Why Blue-State Residents Flocked to South Carolina and Why It Remained Republican?

In Greer, South Carolina, Sandy Zal made a life-altering decision to leave behind the pandemic restrictions of Schenectady, New York, and relocate her family to a place more aligned with their political beliefs. Establishing their business, Freedom Window Tinting, symbolized their newfound sense of liberty in the conservative-leaning state.

Zal, 47, expresses her relief at having the freedom to make decisions for her family that were restricted in New York. For her, the upcoming South Carolina Republican primary is an opportunity to support former President Donald Trump, whom she sees as a champion of the freedoms they cherish.

The Zals’ story is emblematic of a broader trend that has contributed to South Carolina’s steadfast Republican identity despite an influx of newcomers from traditionally blue states.

Analysis of census data by The Wall Street Journal reveals that over a third of the state’s new residents from 2017 to 2021 migrated from blue states, with another quarter originating from red states. The remaining newcomers came from politically diverse regions, including neighboring states like Georgia and North Carolina, or arrived as immigrants.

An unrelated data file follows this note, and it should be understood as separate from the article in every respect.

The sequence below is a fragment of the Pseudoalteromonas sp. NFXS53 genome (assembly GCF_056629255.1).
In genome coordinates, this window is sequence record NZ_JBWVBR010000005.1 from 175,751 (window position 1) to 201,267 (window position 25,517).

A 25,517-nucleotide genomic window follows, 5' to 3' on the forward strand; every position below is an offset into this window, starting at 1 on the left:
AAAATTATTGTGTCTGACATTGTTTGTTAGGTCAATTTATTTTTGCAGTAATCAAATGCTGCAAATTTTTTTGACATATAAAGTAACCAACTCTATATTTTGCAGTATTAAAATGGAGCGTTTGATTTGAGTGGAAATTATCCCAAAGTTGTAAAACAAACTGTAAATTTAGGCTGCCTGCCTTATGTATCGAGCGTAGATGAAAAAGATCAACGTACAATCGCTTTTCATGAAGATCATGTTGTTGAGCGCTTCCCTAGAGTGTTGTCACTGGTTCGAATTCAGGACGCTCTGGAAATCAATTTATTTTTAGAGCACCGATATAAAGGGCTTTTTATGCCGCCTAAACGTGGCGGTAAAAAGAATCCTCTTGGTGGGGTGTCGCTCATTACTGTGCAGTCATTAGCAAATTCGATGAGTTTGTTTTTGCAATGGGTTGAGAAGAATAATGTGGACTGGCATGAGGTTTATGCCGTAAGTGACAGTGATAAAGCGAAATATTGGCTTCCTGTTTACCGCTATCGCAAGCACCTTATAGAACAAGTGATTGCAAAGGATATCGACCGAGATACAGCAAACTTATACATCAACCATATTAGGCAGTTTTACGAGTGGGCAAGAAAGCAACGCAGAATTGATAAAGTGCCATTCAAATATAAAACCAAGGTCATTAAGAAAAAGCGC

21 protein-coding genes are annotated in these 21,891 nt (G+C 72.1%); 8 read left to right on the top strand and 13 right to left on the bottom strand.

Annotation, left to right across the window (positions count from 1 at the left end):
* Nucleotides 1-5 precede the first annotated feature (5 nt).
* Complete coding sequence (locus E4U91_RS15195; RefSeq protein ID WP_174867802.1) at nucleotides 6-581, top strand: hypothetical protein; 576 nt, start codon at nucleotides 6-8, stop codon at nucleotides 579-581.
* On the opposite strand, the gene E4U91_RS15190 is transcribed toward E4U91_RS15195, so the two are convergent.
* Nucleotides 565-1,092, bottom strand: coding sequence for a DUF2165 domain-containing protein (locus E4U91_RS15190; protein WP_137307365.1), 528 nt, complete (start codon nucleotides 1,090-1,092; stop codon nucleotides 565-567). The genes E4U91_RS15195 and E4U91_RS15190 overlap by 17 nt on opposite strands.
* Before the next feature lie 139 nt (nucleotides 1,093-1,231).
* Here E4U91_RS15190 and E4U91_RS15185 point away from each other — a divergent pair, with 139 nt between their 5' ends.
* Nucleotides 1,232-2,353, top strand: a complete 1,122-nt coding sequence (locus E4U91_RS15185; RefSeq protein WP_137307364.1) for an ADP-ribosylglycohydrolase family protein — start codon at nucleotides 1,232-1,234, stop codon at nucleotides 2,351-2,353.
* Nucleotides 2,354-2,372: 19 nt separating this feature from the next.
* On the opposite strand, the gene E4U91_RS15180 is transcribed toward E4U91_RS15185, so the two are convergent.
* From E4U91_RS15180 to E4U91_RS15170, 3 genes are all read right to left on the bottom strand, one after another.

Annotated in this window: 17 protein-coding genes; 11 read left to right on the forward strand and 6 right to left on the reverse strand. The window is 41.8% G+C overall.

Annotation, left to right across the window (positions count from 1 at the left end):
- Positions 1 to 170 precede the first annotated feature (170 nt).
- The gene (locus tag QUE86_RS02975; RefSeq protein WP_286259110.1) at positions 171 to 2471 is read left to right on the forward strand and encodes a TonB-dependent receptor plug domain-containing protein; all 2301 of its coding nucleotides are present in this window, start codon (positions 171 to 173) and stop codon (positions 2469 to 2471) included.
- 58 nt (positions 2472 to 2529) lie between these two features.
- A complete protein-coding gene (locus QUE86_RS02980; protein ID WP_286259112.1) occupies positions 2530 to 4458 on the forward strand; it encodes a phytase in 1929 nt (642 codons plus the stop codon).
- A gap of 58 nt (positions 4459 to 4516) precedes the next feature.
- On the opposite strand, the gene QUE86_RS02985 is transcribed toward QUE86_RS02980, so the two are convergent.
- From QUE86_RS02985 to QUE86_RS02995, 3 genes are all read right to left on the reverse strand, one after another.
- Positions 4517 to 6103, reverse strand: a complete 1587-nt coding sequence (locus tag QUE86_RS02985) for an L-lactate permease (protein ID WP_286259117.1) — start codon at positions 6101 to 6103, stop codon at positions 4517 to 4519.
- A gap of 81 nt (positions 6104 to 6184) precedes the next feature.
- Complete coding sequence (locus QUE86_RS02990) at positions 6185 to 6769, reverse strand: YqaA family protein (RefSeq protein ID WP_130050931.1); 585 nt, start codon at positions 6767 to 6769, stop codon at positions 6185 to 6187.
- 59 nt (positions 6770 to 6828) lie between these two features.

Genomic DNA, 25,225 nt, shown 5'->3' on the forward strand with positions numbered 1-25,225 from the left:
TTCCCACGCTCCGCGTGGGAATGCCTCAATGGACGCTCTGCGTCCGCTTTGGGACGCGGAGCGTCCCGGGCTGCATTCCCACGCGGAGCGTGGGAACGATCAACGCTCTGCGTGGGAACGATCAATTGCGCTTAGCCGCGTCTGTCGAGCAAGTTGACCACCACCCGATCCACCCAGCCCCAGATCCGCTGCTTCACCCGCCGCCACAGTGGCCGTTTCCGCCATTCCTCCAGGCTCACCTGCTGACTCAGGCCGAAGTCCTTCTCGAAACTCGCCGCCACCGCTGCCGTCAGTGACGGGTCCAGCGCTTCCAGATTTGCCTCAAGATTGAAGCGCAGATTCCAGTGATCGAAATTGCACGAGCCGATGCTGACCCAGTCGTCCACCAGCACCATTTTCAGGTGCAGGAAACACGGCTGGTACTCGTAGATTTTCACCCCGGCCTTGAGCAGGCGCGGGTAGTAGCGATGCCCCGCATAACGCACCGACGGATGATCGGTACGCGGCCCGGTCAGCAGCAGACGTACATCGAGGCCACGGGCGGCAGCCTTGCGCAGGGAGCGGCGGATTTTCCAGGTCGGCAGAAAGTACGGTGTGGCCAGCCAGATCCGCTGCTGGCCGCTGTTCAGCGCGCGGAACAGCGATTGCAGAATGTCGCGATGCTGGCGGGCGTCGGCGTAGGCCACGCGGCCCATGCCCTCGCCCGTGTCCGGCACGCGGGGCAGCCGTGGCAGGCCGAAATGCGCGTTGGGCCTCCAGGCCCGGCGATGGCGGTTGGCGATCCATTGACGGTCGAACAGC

Despite the influx of new residents into South Carolina, the political landscape of the state remains largely Republican. According to estimates from L2, a nonpartisan voter file vendor, approximately 57% of voters who migrated to South Carolina during the specified period identify as Republicans.

Democrats make up around 36% of the newcomers, with independents comprising the remaining 7%. These figures closely mirror recent statewide voting patterns in South Carolina.

In the 2022 gubernatorial election, current Republican Governor Henry McMaster secured 58% of the vote, reflecting the state’s conservative leanings. Similarly, in the 2020 presidential election, former President Donald Trump maintained a significant lead over President Biden, with a 12-point margin.

With the upcoming Republican primary, Trump is anticipated to outperform Nikki Haley, the state’s former governor, based on polling data. His victory in the primary is expected to solidify his position as the GOP presidential nominee, potentially as early as next month. Consequently, South Carolina is poised to remain a stronghold for the Republican Party in the upcoming general election.